Russia gears up for uranium boom
Putin has a uranium plan, but he has rivals. If there is to be a global investment boom in uranium mining, the Kremlin, custodian of the third largest uranium resource in the world, sees no reason to miss out. Does anyone?
Posted: Tuesday , 01 May 2007
To pass through the Spassky Gate, and enter inside the Kremlin Wall, you need only to know how to count: the current market capitalization of the leading international uranium companies, producers and explorers, sums to $64 billion. The market capitalization of Russia's sole shareholding company engaged in the mining of uranium is $1.4 billion. Bridging that gap, and pocketing it, are two of the factors driving Russia's new uranium policy. Whose pocket, of course, isn't decided yet.
And so, the Putin administration, with less than twelve months left in its term, is on the point of deciding how much of a punt on domestic uranium resources it will allow western portfolio and strategic investors; and how much it will set aside for their domestic peers.
Last Friday, President Vladimir Putin signed legislation to establish Atomenergoprom ("Atomic Energy Industry"), which will be the state-owned holding that controls the country's rapidly expanding nuclear energy generation assets. This, in turn, is to be controlled by Rosatom ("Russian Atom"), which will manage all nuclear military and research assets, mining, and yellowcake refining and fuel trade.
The day before the signing, Putin gave his annual state-of-the-nation speech to parliament, and here's what he had to say about nuclear energy. "Over the entire Soviet period, 30 nuclear power plant units were built, but we plan to build 26 such units over the next 12 years, and to do so using the most advanced technology available."
"I propose establishing a special corporation to carry out this project, a corporation that would bring together nuclear energy and industrial companies. This corporation will work on the
domestic and foreign markets and will also take part in ensuring the state's defence interests. This will require a special law to be adopted. This is the nuclear energy industry I am talking about here."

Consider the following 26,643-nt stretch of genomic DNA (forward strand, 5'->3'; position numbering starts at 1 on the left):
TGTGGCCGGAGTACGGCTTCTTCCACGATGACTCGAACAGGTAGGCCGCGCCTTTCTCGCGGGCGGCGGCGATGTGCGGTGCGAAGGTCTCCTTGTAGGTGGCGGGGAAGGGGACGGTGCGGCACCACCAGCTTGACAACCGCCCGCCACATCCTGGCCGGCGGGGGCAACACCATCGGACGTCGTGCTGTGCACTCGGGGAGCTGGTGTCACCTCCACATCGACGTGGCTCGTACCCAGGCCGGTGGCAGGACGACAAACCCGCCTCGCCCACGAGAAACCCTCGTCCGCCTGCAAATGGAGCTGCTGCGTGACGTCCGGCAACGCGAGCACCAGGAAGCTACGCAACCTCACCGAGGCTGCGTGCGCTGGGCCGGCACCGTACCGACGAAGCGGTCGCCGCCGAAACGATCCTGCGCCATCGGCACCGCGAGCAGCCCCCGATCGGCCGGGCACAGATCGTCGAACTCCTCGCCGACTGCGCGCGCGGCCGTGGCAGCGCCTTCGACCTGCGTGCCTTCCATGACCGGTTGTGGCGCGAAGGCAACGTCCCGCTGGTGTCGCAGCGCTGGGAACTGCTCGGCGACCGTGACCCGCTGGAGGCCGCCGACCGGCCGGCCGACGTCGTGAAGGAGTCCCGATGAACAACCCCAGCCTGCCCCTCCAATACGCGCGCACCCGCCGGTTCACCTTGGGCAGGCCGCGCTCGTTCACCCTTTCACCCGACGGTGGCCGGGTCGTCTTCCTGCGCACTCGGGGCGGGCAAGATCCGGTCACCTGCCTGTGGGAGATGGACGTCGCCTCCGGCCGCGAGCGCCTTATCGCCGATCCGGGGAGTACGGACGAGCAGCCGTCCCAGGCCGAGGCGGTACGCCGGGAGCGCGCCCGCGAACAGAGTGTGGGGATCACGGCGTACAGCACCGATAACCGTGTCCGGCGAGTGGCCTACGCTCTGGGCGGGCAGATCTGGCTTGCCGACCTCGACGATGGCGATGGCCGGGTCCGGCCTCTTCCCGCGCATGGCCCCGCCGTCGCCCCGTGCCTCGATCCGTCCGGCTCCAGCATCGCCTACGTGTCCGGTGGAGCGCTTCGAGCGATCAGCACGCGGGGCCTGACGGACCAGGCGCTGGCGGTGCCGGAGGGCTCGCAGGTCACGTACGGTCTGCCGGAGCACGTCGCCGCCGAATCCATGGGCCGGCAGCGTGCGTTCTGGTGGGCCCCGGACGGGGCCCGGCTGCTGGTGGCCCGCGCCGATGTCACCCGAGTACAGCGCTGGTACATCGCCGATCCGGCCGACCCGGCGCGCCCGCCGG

As "special corporations" go, it appears Putin is talking about loose holdings or shareholding corporations comprised of units that are also shareholding companies. How management power is to be shared in these outfits between the administrative "vertical" and the shareholding "horizontal" may be known in the Kremlin, or by a group of inside shareholders. Officially, it hasn't been decided yet.
Moreoever, what is fully state-owned today may become partially, or even fully privatized, in future. Whether Putin has any say in that future remains to be seen. What he had to say last week is ambitious, but ambiguous, undecided, unclear.
A little clearer is the opportunity now presenting itself by the establishment of the United Uranium Mining Company (UUMC, or UMC for short). This is to be another state-owned holding comprising all of Russia's current and potential uranium mines.
On the drawing-board, UMC is to be subordinate to Rosatom, and supplier to Atomenergoprom. For the time being also, UMC is dependent on two state owned enterprises, TVEL, which combines the yellowcake refining plants and fuel processors, and TENEX (formerly Techsnabexport), which trades uranium fuel and fuel processing services abroad. TVEL has an acting president, Anton Badenkov; TENEX is run by Vladimir Smirnov.
In pecking order, from top to bottom, Rosatom is headed by Sergei Kirienko; Atomenergoprom is likely to be headed by a Kirienko man, Vladimir Travin; Badenkov and Smirnov are on equal footing, and probably not subordinate to Travin, reporting directly to Kirienko. UMC is headed by Alexander Shkarovsky, who may be subordinated by all of the above, though this isn't certain.